HPV's Greater Health Risk
3 min. read
Human papillomavirus, or HPV, has gained much attention over the past decade, as more research points to its strains as causes of certain types of cancer. Now a report by the U.S. Centers for Disease Control and Prevention (CDC) shows that the risk may be more widespread than previously thought.
The report, released last month, found that nearly 1 in 5 U.S. adults under the age of 60 are infected with one of 14 “high-risk” strains of HPV. These strains, according to other studies, are sexually transmitted and have been linked to 31,000 cancer cases each year. Those cases include cervical, vaginal, vulvar, penile and oral cancers.
Jose S. Soza, M.D., a family medicine physician with Baptist Health Primary Care, has seen patients with HPV-related cancer and credits an increased awareness of the ill effects of the virus to early diagnosis of these cancers.
Increased Awareness About HPV
“We’re getting to know more about HPV,” he said. “Patients are more aware of it and more open to discussing it and its early symptoms with their doctors.”
He points to HPV-related infections, such as genital warts, to illustrate that openness. He says more sexually active young adults are more likely now than just a decade ago to seek treatment for this common sexually transmitted disease, or STD.
But, Dr. Soza warns that the typical STD screenings do not include HPV testing. “We check for chlamydia, syphilis, Herpes I and Herpes II, and HIV, but HPV is not routine in these types of blood tests,” he said. For routine HPV testing, he says the U.S. Preventive Services Task Force (USPSTF) guidelines recommends women, ages 30-65, have an HPV test in combination with a Pap test if they want to extend their screening to every five years. This “co-test” determines if high-risk strains of HPV are present in the cervix.
Dr. Soza points out, however, that the American Cancer Society recommends that women between 21 and 29 have a Pap test every three years – at ages 21, 24 and 27 – to test for cervical cancer and pre-cancers. These women, the American Cancer Society guidelines say, should not get the HPV test, in combination with the Pap test, because HPV is so common in this age group that it’s not helpful to test for it unless a Pap test shows abnormal results.
HPV tests can also be used as a tool for detecting anal cancer, but the evidence to suggest regular screening remains insufficient, Dr. Soza says.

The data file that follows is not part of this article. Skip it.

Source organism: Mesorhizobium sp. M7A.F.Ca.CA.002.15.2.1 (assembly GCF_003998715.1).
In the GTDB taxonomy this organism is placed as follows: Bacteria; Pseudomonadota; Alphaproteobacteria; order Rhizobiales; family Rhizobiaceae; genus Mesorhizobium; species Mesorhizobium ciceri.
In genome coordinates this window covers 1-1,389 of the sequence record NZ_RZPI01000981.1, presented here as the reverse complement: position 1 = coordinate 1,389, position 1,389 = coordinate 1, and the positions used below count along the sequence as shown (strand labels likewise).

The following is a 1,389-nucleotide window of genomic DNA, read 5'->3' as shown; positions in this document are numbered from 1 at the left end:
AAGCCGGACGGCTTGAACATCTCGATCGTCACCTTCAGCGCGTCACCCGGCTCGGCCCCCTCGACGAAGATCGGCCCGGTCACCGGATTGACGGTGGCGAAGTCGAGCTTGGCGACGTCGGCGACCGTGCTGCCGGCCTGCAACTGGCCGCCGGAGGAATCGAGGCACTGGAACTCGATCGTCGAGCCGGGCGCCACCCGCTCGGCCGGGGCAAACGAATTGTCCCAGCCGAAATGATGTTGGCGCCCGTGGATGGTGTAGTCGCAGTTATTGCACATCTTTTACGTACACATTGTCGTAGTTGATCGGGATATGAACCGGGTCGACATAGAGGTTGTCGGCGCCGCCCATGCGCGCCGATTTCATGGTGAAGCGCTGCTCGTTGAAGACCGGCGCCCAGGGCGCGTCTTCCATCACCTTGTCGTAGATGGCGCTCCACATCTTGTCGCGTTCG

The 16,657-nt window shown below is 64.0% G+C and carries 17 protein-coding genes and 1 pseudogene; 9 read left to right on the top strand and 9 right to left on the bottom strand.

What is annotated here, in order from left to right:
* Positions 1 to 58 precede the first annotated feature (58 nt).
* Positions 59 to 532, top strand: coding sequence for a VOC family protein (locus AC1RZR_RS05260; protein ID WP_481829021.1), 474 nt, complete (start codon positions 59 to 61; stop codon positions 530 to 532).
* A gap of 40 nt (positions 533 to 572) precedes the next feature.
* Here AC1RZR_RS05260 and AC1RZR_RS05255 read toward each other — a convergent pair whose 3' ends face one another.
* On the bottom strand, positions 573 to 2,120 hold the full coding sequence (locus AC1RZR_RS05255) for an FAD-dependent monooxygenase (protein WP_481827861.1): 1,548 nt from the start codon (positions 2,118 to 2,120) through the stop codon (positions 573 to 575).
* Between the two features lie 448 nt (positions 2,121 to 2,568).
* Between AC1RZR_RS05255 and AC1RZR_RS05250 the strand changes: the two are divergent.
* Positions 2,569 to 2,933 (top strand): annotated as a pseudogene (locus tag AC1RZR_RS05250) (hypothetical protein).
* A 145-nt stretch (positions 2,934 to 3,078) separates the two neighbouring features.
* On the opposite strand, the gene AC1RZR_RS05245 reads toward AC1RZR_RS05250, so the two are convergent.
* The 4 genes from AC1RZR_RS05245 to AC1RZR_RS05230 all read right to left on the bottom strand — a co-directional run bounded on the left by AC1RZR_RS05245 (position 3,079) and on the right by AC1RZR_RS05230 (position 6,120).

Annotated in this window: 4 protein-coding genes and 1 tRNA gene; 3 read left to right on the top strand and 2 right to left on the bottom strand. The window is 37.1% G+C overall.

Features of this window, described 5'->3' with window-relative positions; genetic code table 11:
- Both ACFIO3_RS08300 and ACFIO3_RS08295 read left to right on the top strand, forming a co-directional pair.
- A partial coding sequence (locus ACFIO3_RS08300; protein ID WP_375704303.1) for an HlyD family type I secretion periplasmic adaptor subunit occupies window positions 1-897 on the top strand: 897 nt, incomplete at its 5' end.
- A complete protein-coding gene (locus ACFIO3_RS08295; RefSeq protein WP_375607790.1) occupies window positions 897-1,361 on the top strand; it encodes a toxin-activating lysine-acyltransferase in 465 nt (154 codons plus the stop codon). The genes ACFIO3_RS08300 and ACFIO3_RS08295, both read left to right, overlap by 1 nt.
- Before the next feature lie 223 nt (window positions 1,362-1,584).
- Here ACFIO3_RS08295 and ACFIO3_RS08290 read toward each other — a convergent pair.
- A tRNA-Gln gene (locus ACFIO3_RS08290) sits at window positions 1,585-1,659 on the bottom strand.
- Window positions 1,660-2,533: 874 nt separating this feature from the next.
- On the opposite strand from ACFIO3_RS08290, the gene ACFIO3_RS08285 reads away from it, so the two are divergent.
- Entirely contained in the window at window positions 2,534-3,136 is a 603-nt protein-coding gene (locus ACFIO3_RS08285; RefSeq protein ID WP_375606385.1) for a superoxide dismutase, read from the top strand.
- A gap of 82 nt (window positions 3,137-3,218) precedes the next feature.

Similarly, there are no routine pre-cancer screening guidelines for penile, oral or vulvar cancer. Penile and vulvar HPV infections may show up as lesions on the skin. HPV infections of the mouth, tongue or throat often cause lesions, swelling, hoarseness or general discomfort, and are detected incidentally while trying to determine the cause of those symptoms.
Since 2006, HPV vaccines have been available to girls and women between the ages of 9 and 26. In 2009, the U.S. Food & Drug Administration (FDA) also approved an HPV vaccine for males between the same ages. Dr. Soza recommends his patients follow these vaccination schedules to prevent some of the high-risk strains of HPV that have been shown to develop into certain types of cancer.
The CDC guidelines recommend routine HPV vaccination at age 11 or 12 years for both boys and girls. Before the age of 15, the recommended immunization is two doses, administered 6 to 12 months apart. After age 15, the CDC recommends three doses of the HPV vaccine, with the second dose administered 1 to 2 months after the first dose, and the third dose given 6 months after the first dose.
For people who missed earlier HPV vaccinations, females may receive the vaccine through age 26 and males through age 21 years. Males aged 22 through 26 years may also be vaccinated.
Practice Safe Sex
For adults who did not receive the HPV vaccine prior to their 26th birthday, Dr. Soza encourages the use of barrier protection during sexual activity. As with other STDs, condoms effectively reduce the risks of spreading HPV between partners.
Additionally, Dr. Soza recommends reporting any genital sores, oral discomfort or other unusual symptoms to a doctor, dentist or other healthcare provider, so they can determine if the underlying cause is an HPV infection and take appropriate action.
“HPV and the cancers it can cause are a significant public health concern,” he said. “But awareness and taking proper preventive steps can reduce individuals’ risks now and in the future. We’re hopeful that the steps we’re implementing today will lead to a tangible reduction in the number of cases of HPV-related cancers in the decades ahead.”
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